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Webcast: Corporate Law Symposium on Aggregate Litigation


The webcast will be available Wednesday, April 6. Please return then. 

 

One goal of the Class Action Fairness Act of 2005 was to curb settlements where counsel are awarded large fees, but class members receive awards of little or no value.  To that end, laws have been put in place requiring additional scrutiny of “coupon” settlements. But has this fixed the problem? According to Theodore H. Frank, called a leading tort-reform advocate by the Wall Street Journal, incentives for class action attorneys to negotiate high fees for themselves at the expense of claimants have not disappeared. In fact, parties are using numerous mechanisms to exaggerate the value of class settlements to rationalize disproportionate fees. Mr. Frank will discuss these strategies and what can be done to combat them during a lunch hour speech at the University of Cincinnati College of Law’s Corporate Law Symposium, April 1, 2011.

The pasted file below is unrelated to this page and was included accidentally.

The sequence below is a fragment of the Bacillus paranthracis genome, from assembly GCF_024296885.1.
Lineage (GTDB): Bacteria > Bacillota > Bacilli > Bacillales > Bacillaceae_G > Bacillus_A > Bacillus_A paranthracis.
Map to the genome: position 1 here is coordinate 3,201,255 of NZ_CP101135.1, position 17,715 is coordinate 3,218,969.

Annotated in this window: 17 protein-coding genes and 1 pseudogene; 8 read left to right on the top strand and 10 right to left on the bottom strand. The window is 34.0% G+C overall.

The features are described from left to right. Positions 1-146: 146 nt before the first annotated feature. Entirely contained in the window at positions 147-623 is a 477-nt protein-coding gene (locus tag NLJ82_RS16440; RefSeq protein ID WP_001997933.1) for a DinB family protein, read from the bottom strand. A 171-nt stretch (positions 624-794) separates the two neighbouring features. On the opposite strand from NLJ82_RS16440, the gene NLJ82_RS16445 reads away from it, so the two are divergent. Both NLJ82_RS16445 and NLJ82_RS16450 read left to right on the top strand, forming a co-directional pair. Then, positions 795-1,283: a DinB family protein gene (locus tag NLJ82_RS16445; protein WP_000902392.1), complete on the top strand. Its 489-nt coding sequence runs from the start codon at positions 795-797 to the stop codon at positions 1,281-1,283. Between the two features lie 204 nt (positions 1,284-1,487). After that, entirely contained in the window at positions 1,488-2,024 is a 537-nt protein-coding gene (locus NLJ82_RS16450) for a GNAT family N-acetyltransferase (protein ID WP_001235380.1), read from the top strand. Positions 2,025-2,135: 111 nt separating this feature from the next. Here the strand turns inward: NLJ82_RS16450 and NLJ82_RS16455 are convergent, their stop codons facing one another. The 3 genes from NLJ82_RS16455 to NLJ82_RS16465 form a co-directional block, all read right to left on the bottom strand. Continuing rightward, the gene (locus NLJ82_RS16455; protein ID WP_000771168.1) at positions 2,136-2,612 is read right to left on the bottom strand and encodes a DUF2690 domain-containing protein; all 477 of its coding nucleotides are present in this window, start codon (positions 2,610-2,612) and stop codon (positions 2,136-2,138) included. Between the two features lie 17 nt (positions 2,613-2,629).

Mr. Frank is the founder and president of the Center for Class Action Fairness, a public-interest law firm which represents consumers dissatisfied with their counsel in class actions and class action settlements. He has led a varied legal career, successfully fighting for consumers in the high-profile Grand Theft Auto consumer fraud case, defending Vioxx liability cases, and serving on defense teams for antitrust and patent cases.

The 24th annual day-long corporate law symposium, held 8:45 a.m. – 4:45 p.m. on April 1, 2011, has for its topic “The Principles and Politics of Aggregate Litigation: CAFA, PSLRA, and Beyond.”  Today, the hot-button issue of aggregate litigation has moved to the forefront as courts work out implementation of Congress’s efforts to rein in perceived abuses. The symposium will include theory, empirical data, and practical insights from academics, practitioners, and others exploring aspects of aggregate litigation and its impact on business and society.

For more information about the event, visit the symposium website ; additionally, the symposium will be webcast for those who cannot attend.